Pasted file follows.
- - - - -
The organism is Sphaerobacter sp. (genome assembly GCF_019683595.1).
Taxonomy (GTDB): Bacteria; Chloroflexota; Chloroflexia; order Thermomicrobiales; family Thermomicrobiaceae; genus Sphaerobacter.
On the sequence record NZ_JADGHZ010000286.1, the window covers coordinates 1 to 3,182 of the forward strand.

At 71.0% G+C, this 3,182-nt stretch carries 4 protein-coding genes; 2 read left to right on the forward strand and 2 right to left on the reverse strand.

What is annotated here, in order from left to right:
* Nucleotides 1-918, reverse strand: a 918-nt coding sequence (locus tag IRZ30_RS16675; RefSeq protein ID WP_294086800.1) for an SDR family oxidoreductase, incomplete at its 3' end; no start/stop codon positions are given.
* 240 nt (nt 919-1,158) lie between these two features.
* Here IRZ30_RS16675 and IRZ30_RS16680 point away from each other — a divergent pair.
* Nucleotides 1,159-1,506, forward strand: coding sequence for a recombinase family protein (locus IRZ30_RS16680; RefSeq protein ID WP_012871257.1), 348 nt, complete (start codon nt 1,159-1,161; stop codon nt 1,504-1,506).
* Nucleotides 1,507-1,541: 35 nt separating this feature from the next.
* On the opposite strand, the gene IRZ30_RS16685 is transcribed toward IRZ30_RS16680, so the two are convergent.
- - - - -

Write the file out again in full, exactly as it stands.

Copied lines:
The organism is Sphaerobacter sp. (genome assembly GCF_019683595.1).
Taxonomy (GTDB): Bacteria; Chloroflexota; Chloroflexia; order Thermomicrobiales; family Thermomicrobiaceae; genus Sphaerobacter.
On the sequence record NZ_JADGHZ010000286.1, the window covers coordinates 1 to 3,182 of the forward strand.

At 71.0% G+C, this 3,182-nt stretch carries 4 protein-coding genes; 2 read left to right on the forward strand and 2 right to left on the reverse strand.

What is annotated here, in order from left to right:
* Nucleotides 1-918, reverse strand: a 918-nt coding sequence (locus tag IRZ30_RS16675; RefSeq protein ID WP_294086800.1) for an SDR family oxidoreductase, incomplete at its 3' end; no start/stop codon positions are given.
* 240 nt (nt 919-1,158) lie between these two features.
* Here IRZ30_RS16675 and IRZ30_RS16680 point away from each other — a divergent pair.
* Nucleotides 1,159-1,506, forward strand: coding sequence for a recombinase family protein (locus IRZ30_RS16680; RefSeq protein ID WP_012871257.1), 348 nt, complete (start codon nt 1,159-1,161; stop codon nt 1,504-1,506).
* Nucleotides 1,507-1,541: 35 nt separating this feature from the next.
* On the opposite strand, the gene IRZ30_RS16685 is transcribed toward IRZ30_RS16680, so the two are convergent.